Technology at Society's Frontier: Framing the Big Legal Issues

March 6, 2020

Location: Northwestern University San Francisco
44 Montgomery, Montgomery St 18th floor, San Francisco, CA 94104

Conference Organizers: Daniel W. Linna Jr., Senior Lecturer and Director of Law and Technology Initiatives and Daniel B. Rodriguez, Harold Washington Professor of Law

Three Ways to Register

Online: Register
Email: laura.dimitrijevic@law.northwestern.edu
Phone: 312-503-4801

Agenda

8:00-8:40am: Registration and Continental Breakfast

8:40-8:50am: Welcome by James B. Speta, Vice Dean, Northwestern Pritzker School of Law

8:50-9:00am: Remarks by Bill Ericson, Founding Partner, Wildcat Venture Partners

9:00-10:25am: Panel I: Antitrust and the New Tech Platforms
Panelists:
James B. Speta, Northwestern Pritzker School of Law
A. Douglas Melamed, Stanford Law School
Joshua D. Wright, George Mason University Antonin Scalia Law School

Until quite recently, U.S. antitrust enforcers and courts found little of concern with the Internet platforms, even as they grew to dominate certain markets and even as five of them became the most valuable companies in the world. At the same time, European competition enforcers entered multiple billion-euro fines against Google and conducted investigations against other platforms. Today, both U.S. federal and state antitrust authorities are pursuing the platforms, and academics and Presidential candidates openly suggest the "break up" of these companies. This panel will discuss the antitrust analysis of Internet platforms, discussing the different approaches of U.S. and European competition law. The panel will also evaluate the current antitrust arguments concerning the platforms: should they be broken up or otherwise controlled through competition law. Finally, the panel will discuss the extent to which privacy concerns might overlap with -- or distract from -- competition law analysis.

10:25-10:45am: Break

10:45am-12:10pm Panel II: New Media and Regulating Information Platforms
Panelists:
Derek Bambauer, University of Arizona James E. Rogers College of Law
Eric Goldman, Santa Clara University School of Law

The impact, intended and unintended, of new media, especially big social media platforms such as Facebook, Twitter, and Instagram, has influenced social behavior in myriad ways. Elections yes, but patterns of political behavior more generally. This is a well-observed phenomena. And the moral/ethical issues have been the subject of serious commentary and analysis. What has remained elusive, however, is the matter of appropriate legal regulation. The First Amendment stands as a bulwark, although in some ways a shibboleth. Beyond the principle of a robust marketplace of ideas, we are compelled to look anew at the ways in which the law does and can regulate the social media platforms. Short of a comprehensive framework for regulation, we begin in this panel with first order and second order principles, asking “how does the technology drive the questions about regulation and regulatory choice?” “What are the key considerations that underpin ambitious regulatory initiatives?” Or are these questions pointless? Should we ask, first, whether even to begin this conversation in earnest, given the arguably “private,” and socially fruitful, quality of modern social media?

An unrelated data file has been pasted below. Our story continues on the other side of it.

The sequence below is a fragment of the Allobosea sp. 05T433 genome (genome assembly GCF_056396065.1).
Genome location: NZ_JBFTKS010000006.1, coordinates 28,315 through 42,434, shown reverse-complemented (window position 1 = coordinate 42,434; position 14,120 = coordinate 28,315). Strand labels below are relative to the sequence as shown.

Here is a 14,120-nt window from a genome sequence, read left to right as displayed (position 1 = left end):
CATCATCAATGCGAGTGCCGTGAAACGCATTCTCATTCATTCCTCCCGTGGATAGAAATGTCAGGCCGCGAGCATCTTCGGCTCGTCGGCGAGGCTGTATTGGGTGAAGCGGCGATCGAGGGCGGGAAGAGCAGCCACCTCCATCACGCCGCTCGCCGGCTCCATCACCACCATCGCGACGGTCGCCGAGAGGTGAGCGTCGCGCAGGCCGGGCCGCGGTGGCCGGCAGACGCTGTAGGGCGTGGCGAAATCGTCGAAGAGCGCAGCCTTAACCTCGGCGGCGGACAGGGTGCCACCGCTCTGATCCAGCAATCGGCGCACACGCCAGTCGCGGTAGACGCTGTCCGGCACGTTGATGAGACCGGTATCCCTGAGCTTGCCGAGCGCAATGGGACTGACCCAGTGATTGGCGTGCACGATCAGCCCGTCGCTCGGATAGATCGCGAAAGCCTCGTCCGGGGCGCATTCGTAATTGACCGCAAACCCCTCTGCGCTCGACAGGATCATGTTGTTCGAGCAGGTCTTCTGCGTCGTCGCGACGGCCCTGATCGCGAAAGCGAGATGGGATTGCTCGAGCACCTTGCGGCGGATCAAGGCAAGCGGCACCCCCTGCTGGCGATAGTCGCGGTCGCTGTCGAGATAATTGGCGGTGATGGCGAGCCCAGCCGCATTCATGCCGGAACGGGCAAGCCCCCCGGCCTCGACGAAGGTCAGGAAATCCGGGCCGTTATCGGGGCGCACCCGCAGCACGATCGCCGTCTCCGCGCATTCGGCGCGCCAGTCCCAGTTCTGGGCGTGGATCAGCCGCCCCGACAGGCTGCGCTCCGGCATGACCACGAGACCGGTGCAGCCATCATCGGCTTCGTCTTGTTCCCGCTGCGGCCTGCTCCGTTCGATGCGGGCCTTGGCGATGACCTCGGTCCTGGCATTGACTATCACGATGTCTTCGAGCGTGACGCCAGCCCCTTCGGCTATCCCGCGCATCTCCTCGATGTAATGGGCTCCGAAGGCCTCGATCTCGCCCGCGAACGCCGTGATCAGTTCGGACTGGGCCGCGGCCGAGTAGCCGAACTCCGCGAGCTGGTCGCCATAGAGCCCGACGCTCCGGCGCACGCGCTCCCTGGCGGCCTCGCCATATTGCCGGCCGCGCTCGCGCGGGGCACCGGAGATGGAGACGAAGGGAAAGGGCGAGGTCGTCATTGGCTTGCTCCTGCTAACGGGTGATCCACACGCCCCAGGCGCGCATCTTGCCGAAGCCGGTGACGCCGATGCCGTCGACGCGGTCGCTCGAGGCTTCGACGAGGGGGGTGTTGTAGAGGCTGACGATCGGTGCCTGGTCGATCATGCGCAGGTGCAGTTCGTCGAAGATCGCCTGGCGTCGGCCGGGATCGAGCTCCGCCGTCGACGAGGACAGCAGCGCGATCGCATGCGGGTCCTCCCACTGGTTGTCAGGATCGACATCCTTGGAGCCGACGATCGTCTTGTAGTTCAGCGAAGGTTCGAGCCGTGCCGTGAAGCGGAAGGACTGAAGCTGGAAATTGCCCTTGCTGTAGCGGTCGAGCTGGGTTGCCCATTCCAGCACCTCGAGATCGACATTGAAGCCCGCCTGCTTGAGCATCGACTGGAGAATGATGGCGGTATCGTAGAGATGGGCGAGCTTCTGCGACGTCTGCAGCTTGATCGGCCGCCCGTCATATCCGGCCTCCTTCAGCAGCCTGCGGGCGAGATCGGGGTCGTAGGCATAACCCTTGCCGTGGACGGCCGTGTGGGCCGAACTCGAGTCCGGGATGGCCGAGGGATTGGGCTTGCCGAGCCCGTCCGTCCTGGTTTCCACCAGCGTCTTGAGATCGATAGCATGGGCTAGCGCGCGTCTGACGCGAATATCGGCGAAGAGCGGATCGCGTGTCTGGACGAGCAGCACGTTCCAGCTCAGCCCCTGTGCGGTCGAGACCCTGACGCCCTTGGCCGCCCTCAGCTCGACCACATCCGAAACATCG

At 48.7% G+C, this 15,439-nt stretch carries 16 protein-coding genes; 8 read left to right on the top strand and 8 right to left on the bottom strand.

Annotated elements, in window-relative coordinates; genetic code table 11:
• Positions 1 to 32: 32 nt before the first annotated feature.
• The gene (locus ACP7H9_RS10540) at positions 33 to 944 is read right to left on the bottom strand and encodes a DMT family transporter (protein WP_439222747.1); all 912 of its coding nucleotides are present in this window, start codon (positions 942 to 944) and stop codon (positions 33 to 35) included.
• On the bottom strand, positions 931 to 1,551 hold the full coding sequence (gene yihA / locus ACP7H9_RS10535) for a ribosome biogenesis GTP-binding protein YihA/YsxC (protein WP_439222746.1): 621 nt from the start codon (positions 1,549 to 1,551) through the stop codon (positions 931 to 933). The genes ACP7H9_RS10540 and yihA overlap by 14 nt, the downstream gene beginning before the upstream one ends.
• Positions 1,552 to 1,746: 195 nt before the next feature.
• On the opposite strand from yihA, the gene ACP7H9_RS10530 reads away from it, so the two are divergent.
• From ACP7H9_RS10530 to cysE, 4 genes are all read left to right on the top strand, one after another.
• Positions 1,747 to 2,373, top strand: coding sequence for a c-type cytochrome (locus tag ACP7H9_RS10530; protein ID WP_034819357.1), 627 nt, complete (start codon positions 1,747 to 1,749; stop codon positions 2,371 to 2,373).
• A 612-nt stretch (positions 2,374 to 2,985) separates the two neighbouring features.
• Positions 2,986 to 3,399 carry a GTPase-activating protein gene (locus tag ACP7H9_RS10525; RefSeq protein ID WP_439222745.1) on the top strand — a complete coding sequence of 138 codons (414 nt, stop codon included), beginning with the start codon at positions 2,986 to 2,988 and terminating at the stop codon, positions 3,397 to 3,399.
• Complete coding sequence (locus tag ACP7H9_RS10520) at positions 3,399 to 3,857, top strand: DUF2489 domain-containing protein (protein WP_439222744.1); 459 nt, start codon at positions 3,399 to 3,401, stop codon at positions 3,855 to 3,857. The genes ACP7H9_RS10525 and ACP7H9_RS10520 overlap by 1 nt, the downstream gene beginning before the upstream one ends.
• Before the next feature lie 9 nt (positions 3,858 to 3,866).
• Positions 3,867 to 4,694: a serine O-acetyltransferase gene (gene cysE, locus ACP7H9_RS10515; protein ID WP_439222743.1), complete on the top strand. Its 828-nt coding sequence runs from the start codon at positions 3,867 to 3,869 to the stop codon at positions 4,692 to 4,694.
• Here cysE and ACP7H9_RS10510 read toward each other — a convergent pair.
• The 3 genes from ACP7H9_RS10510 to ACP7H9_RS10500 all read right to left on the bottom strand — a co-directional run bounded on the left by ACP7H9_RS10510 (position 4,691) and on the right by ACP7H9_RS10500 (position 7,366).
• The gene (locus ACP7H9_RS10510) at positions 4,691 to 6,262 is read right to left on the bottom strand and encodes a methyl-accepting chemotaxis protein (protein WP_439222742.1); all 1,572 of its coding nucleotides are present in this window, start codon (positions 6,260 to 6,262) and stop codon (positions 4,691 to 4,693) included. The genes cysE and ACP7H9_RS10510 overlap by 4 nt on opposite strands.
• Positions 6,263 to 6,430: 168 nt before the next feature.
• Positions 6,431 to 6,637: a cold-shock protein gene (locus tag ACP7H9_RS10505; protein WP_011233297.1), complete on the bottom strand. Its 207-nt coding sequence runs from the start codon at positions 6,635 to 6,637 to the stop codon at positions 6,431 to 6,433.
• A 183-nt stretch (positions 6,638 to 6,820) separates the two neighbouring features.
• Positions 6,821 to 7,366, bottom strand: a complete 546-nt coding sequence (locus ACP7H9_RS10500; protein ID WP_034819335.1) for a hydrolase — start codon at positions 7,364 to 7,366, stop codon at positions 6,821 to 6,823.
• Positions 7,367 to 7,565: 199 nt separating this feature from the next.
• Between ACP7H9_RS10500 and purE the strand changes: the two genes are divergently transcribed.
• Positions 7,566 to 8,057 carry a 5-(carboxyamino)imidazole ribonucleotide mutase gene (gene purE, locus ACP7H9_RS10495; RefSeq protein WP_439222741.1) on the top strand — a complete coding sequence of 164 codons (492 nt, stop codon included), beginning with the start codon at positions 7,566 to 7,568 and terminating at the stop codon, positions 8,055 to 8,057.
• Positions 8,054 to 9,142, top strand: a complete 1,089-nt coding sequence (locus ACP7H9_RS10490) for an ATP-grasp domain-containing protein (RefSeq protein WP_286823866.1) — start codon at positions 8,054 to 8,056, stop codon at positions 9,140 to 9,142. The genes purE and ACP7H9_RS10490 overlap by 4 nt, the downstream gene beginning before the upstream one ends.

12:10-12:40pm: Lunch Break

12:40-1:20pm: Keynote: The Hon. Mariano-Florentino Cuellar, California Supreme Court

1:30-2:55pm: Panel III: Cryptocurrencies, Blockchain, & Regulation: Lessons Learned to Foster Innovation?
Panelists:
Patrick D. Daugherty, Foley & Lardner LLP
John O. McGinnis, Northwestern Pritzker School of Law
Ksenia Sussman, BitOoda

Approximately 2 billion people lack access to banking. More lack access to credit and always-accessible, secure payment systems. Many assert that blockchain, Bitcoin, and other innovations could help solve these problems and enhance economic opportunities. Yet the blowback when Facebook announced Libra was, to many, all too predictable. Protectionism and a lack of law and regulation present significant obstacles to innovation. If we expect technologists to invest in solving grand challenges, how might lawmakers, and regulators take action to foster rather than impede innovation? What lessons can we learn from cryptocurrencies?

2:55-3:15pm: Break

3:15-4:40pm: Panel IV: Legal Ordering, Compliance, and the Rule of Law by Design and Default
Panelists:
Daniel W. Linna Jr., Northwestern Pritzker School of Law
Michael Genesereth, Stanford University
James Hazard, Common Accord

Emerging technologies raise myriad concerns. We worry about devices that spy, algorithms that discriminate, smart contracts that illegally lock out tenants, etc. Could we ameliorate these concerns if we proactively embedded law, regulations, respect for human rights, and democratic principles into products and systems by design and default? We increasingly see code written by private actors in products and systems that effectively functions as both private and public law. How will law and regulation remain relevant if it is not also reduced to code and incorporated into these products and systems? Thinking more broadly, how can we infuse law into technology and technology into law to improve access to legal services, elevate justice, and maintain and expand the rule of law around the globe?

4:40-5:10pm: Summary Remarks by Geoffrey Moore

5:10-6:00pm: Networking Reception